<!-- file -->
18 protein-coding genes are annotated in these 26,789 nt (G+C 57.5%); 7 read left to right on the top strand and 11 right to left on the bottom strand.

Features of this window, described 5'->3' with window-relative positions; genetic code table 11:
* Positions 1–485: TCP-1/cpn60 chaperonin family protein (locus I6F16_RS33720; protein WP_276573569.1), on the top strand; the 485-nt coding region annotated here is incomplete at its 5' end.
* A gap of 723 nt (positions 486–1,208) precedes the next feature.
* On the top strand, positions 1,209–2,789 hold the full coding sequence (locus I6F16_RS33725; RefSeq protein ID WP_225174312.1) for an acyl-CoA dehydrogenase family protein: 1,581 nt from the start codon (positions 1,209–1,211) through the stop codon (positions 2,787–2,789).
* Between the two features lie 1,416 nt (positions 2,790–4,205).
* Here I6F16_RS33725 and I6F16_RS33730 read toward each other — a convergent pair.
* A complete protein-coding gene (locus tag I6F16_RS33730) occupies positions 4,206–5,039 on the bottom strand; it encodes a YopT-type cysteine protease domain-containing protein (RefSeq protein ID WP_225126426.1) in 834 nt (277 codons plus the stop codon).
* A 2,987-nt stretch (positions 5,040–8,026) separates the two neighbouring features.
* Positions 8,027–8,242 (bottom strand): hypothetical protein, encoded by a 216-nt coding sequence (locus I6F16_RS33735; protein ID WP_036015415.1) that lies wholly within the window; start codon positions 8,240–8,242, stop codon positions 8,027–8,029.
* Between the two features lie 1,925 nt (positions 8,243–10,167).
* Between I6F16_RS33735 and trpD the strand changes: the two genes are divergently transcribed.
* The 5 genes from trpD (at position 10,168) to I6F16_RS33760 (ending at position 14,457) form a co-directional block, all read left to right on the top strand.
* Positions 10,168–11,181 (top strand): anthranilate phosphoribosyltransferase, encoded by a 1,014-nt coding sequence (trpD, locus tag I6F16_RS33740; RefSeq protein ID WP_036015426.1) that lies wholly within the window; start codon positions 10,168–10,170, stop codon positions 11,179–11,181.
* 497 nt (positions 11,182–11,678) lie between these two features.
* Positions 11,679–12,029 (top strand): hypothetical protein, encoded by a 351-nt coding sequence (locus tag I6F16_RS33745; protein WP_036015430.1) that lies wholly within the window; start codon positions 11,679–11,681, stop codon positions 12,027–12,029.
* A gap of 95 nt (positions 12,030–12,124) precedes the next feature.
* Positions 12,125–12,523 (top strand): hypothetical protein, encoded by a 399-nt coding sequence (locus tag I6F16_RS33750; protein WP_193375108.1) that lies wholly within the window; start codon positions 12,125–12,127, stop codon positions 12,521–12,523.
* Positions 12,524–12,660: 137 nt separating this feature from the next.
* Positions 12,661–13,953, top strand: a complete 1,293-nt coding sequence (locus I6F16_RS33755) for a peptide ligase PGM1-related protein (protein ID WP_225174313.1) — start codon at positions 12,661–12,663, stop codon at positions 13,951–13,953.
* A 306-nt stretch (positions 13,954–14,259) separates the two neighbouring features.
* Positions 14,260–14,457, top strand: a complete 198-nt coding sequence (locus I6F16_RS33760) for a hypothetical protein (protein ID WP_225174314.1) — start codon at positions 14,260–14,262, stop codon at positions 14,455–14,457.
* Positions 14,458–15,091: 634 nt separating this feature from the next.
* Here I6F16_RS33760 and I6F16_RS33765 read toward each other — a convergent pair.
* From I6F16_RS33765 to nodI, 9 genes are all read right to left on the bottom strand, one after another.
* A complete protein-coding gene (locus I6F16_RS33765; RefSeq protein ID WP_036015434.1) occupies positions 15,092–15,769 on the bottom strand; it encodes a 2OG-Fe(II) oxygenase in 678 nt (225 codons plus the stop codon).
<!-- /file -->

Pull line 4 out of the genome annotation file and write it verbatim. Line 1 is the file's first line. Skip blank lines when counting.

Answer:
* A gap of 723 nt (positions 486–1,208) precedes the next feature.